In response to Jesus’ instruction to bring some of the fish that they caught, Peter, who had jumped out of the boat and swam to the shore, apparently went back onto the boat to organize the hauling of the net full of fish to the shore. We are told that the fish were big ones, and that there were 153 of them. Earlier in history, some Christian teachers had various interpretations of the significance of the number 153, such as this being the number of the kinds of fish which were in existence. It’s most likely that this was the actual number of fish which were caught. The fish were counted perhaps so that they could be equally distributed to the seven or more disciples who were fishing together.

Jesus said to them, “Come and have breakfast.” Now none of the disciples dared ask him, “Who are you?” They knew it was the Lord.14 

Jesus invited them to eat the morning meal with Him. There is no record of their response; rather we are told that no one would ask Him “Who are you?” as they knew it was Jesus.15

Jesus came and took the bread and gave it to them, and so with the fish.16

Jesus distributed the bread and fish to His disciples, which started the meal. He said nothing more until after the meal was finished, which will be covered in the next article.

The author of this Gospel states:

This was now the third time that Jesus was revealed to the disciples after he was raised from the dead.17

He reminds us that this is the third time Jesus appeared to the disciples after the resurrection. This likely refers to His being with the eleven disciples or at least most of them, as there are other references when He met with Mary Magdalene, with the disciples without Thomas, and one time with Thomas. But this is the third time He appeared to a larger group of disciples.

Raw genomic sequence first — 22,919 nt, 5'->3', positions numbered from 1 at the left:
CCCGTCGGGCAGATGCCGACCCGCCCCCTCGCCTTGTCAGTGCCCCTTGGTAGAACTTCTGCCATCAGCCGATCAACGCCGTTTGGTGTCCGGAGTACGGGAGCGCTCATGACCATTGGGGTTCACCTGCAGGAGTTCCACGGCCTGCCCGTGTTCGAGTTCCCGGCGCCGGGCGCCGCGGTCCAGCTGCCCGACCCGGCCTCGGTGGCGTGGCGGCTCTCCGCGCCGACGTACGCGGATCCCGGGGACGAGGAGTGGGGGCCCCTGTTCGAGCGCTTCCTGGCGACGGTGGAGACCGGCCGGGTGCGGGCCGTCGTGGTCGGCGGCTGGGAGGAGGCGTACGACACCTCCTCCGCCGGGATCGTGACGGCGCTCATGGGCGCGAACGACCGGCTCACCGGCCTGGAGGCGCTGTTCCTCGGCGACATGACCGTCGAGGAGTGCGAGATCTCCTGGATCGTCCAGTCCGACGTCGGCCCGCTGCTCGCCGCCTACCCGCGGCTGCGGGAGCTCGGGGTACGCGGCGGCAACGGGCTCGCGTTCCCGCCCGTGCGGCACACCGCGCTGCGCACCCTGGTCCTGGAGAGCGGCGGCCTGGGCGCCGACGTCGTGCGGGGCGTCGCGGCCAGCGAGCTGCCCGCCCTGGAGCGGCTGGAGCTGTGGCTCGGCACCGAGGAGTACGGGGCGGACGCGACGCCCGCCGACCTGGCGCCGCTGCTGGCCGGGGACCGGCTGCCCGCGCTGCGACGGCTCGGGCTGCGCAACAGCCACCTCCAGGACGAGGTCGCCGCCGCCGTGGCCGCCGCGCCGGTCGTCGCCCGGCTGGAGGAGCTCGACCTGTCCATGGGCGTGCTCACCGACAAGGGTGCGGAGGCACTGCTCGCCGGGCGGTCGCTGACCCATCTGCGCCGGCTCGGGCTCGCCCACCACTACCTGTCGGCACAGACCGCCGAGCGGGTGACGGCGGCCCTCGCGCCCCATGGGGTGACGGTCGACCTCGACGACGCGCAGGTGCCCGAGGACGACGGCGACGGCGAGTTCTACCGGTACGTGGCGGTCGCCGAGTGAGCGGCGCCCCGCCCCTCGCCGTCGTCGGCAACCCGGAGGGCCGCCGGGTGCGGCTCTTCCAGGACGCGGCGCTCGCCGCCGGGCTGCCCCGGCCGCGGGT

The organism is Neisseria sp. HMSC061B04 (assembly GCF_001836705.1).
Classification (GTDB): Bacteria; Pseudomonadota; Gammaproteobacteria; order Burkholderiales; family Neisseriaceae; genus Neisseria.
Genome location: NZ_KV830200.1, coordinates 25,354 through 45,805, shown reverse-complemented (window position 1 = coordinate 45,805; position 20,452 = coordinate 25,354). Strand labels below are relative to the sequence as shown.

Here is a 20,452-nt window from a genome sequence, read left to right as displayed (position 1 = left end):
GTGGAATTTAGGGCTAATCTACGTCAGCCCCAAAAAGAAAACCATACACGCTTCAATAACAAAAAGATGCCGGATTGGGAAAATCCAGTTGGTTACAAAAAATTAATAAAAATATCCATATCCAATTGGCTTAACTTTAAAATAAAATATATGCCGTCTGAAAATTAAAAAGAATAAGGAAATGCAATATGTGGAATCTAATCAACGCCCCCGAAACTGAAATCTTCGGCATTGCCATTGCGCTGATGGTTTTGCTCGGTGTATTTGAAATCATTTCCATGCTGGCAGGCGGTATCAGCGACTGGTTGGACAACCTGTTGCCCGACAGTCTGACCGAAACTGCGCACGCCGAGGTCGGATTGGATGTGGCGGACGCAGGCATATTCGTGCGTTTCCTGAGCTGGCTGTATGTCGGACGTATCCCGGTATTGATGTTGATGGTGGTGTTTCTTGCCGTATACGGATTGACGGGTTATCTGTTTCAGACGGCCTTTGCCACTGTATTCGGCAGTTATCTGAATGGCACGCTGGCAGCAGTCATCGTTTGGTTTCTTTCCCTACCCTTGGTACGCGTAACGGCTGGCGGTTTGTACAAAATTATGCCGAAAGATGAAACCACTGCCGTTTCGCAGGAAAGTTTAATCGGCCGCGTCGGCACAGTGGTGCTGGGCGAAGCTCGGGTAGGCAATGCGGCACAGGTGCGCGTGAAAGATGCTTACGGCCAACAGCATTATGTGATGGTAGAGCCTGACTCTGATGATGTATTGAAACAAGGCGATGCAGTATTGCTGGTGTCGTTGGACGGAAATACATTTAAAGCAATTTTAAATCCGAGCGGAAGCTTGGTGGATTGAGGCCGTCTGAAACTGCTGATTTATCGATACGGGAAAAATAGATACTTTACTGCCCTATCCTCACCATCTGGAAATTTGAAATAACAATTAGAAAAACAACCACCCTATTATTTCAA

(To be continued.)


Unless otherwise indicated, all scriptures are from the Holy Bible, English Standard Version, copyright © 2001 by Crossway Bibles, a division of Good News Publishers. Used by permission. All rights reserved.

General Bibliography

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Brown, Raymond E. The Death of the Messiah. 2 vols. New York: Doubleday, 1994.

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Morris, Leon. Luke. Downers Grove: InterVarsity Press, 1988.

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Young, Brad H. Jesus the Jewish Theologian. Grand Rapids: Baker Academic, 1995.

1 John 21:1.

2 John 20:27–28.

3 John 21:2–3.

4 John 21:4–5.

5 See John 20:19, 26.

6 John 20:14.

7 See Luke 24:15–16.

8 John 21:6.

9 John 21:7.

10 Morris, The Gospel According to John, 763.

11 John 21:8.

12 John 21:9–10.

13 John 21:11.

14 John 21:12.

15 John 21:7.

16 John 21:13.

17 John 21:14.